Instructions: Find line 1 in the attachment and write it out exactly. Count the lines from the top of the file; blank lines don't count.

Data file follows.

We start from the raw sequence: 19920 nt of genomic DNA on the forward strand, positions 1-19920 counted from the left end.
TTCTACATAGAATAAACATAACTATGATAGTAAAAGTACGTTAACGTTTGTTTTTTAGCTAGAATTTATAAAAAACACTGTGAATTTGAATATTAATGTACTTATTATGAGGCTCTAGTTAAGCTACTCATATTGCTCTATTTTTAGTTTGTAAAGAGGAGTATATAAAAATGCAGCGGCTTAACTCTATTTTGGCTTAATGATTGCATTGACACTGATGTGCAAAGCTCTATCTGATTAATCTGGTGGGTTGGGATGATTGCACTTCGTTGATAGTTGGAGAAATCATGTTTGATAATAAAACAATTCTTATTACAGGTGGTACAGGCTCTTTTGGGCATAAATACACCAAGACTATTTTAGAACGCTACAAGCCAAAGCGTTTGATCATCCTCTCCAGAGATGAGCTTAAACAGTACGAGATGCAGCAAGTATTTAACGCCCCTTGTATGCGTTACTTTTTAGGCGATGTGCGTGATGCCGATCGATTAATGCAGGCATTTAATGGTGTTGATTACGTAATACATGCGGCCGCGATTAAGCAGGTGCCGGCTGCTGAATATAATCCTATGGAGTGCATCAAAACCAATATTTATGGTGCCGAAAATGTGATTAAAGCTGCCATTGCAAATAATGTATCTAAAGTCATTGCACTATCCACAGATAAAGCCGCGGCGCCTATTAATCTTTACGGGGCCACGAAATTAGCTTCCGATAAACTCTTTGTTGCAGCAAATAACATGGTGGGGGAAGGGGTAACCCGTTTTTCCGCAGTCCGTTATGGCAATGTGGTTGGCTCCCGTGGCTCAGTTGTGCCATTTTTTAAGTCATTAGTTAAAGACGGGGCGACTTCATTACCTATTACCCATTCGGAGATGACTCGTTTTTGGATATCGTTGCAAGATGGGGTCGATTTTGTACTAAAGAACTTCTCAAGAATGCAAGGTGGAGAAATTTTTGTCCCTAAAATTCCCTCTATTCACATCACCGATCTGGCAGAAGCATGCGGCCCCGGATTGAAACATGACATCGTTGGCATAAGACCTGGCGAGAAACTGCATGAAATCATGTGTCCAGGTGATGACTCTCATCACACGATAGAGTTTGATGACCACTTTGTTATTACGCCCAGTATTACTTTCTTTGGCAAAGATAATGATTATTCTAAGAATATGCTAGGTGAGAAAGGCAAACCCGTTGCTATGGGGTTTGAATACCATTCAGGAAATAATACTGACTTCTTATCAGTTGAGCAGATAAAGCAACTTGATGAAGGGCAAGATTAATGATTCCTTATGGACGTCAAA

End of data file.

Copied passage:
We start from the raw sequence: 19920 nt of genomic DNA on the forward strand, positions 1-19920 counted from the left end.